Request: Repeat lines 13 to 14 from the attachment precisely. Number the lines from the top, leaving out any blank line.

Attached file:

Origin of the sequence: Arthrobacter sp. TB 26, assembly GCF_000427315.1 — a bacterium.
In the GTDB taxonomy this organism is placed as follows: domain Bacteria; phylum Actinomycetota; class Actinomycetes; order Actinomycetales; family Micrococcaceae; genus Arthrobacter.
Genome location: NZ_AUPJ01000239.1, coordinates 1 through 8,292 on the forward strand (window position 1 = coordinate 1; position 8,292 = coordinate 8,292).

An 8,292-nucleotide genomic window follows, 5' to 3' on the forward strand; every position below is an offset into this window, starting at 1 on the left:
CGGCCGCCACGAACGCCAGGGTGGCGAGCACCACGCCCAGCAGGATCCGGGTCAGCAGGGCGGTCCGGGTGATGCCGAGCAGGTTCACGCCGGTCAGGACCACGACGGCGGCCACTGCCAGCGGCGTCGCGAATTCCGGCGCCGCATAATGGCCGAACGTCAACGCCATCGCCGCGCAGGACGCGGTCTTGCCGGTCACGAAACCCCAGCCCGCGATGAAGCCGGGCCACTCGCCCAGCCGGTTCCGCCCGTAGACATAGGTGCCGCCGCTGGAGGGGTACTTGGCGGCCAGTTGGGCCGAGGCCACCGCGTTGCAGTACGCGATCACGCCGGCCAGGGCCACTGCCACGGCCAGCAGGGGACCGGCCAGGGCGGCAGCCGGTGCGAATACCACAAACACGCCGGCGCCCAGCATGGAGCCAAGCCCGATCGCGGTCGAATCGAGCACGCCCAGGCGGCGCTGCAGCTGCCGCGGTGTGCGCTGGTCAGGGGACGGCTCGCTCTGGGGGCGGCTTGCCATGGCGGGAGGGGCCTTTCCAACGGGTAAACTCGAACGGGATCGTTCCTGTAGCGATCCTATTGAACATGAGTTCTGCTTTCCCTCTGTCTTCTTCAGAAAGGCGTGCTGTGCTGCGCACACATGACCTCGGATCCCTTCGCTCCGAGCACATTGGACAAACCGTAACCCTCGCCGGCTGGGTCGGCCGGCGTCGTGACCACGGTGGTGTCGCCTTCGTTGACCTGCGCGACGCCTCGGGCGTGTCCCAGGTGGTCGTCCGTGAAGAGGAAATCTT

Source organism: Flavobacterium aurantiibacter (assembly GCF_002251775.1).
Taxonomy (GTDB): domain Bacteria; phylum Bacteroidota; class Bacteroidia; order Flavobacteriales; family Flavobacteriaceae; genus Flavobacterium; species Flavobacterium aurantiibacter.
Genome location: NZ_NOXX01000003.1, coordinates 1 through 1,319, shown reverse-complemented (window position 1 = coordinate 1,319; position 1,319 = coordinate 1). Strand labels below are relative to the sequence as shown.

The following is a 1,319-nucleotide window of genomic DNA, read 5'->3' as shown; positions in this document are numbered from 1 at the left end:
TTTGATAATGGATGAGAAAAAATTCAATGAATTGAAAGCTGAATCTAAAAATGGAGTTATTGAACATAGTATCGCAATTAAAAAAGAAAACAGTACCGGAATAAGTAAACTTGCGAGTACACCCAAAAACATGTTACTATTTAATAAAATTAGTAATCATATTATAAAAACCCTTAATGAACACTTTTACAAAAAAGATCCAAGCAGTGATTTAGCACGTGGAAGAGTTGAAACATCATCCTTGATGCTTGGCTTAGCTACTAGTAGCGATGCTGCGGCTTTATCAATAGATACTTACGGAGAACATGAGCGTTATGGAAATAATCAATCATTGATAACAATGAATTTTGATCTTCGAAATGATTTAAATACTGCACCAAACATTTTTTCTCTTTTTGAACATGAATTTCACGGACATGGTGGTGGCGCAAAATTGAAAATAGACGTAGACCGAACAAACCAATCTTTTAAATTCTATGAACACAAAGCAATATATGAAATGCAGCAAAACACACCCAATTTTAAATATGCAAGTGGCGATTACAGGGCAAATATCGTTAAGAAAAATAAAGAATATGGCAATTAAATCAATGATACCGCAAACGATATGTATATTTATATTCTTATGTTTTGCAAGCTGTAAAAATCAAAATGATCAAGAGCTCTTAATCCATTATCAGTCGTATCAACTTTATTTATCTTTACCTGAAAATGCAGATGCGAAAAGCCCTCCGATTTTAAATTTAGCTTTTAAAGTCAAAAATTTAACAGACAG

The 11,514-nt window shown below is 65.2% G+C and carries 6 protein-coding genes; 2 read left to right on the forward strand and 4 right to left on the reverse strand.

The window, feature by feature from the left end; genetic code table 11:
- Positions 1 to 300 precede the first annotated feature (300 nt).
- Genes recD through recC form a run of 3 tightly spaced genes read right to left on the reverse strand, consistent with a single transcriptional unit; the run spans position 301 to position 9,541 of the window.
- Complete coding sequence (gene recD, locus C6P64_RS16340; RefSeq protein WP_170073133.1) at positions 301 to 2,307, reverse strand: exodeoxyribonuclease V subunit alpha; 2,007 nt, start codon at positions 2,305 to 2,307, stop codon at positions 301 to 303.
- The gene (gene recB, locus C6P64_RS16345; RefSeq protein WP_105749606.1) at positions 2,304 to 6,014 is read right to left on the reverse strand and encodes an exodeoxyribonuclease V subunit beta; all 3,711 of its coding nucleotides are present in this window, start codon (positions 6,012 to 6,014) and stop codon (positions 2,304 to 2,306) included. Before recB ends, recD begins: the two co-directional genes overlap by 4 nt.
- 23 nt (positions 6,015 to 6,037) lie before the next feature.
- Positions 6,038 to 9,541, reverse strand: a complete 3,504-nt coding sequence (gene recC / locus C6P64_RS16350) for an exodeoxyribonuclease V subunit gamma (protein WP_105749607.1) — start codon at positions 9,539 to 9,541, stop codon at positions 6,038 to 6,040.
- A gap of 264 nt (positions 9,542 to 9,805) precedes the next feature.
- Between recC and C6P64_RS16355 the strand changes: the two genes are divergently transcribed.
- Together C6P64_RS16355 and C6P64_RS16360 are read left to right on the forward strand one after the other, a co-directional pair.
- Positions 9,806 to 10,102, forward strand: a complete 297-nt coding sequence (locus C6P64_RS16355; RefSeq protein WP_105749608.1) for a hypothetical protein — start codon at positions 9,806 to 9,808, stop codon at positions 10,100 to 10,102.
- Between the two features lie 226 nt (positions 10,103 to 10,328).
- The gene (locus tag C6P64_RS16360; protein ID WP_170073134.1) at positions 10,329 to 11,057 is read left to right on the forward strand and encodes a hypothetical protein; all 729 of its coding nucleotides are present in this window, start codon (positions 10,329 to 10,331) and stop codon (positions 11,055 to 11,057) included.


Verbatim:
- Positions 1 to 300 precede the first annotated feature (300 nt).
- Genes recD through recC form a run of 3 tightly spaced genes read right to left on the reverse strand, consistent with a single transcriptional unit; the run spans position 301 to position 9,541 of the window.